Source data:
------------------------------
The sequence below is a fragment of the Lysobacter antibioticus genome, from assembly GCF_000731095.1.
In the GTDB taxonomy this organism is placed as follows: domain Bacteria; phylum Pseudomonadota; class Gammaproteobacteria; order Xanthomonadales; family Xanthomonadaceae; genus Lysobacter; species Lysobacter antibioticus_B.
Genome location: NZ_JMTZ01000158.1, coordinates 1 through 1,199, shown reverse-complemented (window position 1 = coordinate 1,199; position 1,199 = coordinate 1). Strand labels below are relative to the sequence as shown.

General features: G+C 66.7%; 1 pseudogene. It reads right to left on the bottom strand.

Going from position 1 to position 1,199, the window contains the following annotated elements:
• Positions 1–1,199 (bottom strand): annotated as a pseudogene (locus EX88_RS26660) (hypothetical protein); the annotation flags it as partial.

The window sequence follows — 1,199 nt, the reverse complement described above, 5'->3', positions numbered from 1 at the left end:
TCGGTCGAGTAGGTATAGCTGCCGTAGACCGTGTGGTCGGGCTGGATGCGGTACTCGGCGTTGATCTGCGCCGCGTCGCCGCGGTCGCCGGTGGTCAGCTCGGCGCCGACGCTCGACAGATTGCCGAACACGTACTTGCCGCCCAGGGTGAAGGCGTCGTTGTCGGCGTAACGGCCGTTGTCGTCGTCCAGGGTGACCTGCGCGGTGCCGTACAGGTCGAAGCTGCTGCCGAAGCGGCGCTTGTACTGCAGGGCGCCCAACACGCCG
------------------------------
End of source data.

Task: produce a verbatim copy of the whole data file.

The sequence below is a fragment of the Lysobacter antibioticus genome, from assembly GCF_000731095.1.
In the GTDB taxonomy this organism is placed as follows: domain Bacteria; phylum Pseudomonadota; class Gammaproteobacteria; order Xanthomonadales; family Xanthomonadaceae; genus Lysobacter; species Lysobacter antibioticus_B.
Genome location: NZ_JMTZ01000158.1, coordinates 1 through 1,199, shown reverse-complemented (window position 1 = coordinate 1,199; position 1,199 = coordinate 1). Strand labels below are relative to the sequence as shown.

General features: G+C 66.7%; 1 pseudogene. It reads right to left on the bottom strand.

Going from position 1 to position 1,199, the window contains the following annotated elements:
• Positions 1–1,199 (bottom strand): annotated as a pseudogene (locus EX88_RS26660) (hypothetical protein); the annotation flags it as partial.

The window sequence follows — 1,199 nt, the reverse complement described above, 5'->3', positions numbered from 1 at the left end:
TCGGTCGAGTAGGTATAGCTGCCGTAGACCGTGTGGTCGGGCTGGATGCGGTACTCGGCGTTGATCTGCGCCGCGTCGCCGCGGTCGCCGGTGGTCAGCTCGGCGCCGACGCTCGACAGATTGCCGAACACGTACTTGCCGCCCAGGGTGAAGGCGTCGTTGTCGGCGTAACGGCCGTTGTCGTCGTCCAGGGTGACCTGCGCGGTGCCGTACAGGTCGAAGCTGCTGCCGAAGCGGCGCTTGTACTGCAGGGCGCCCAACACGCCG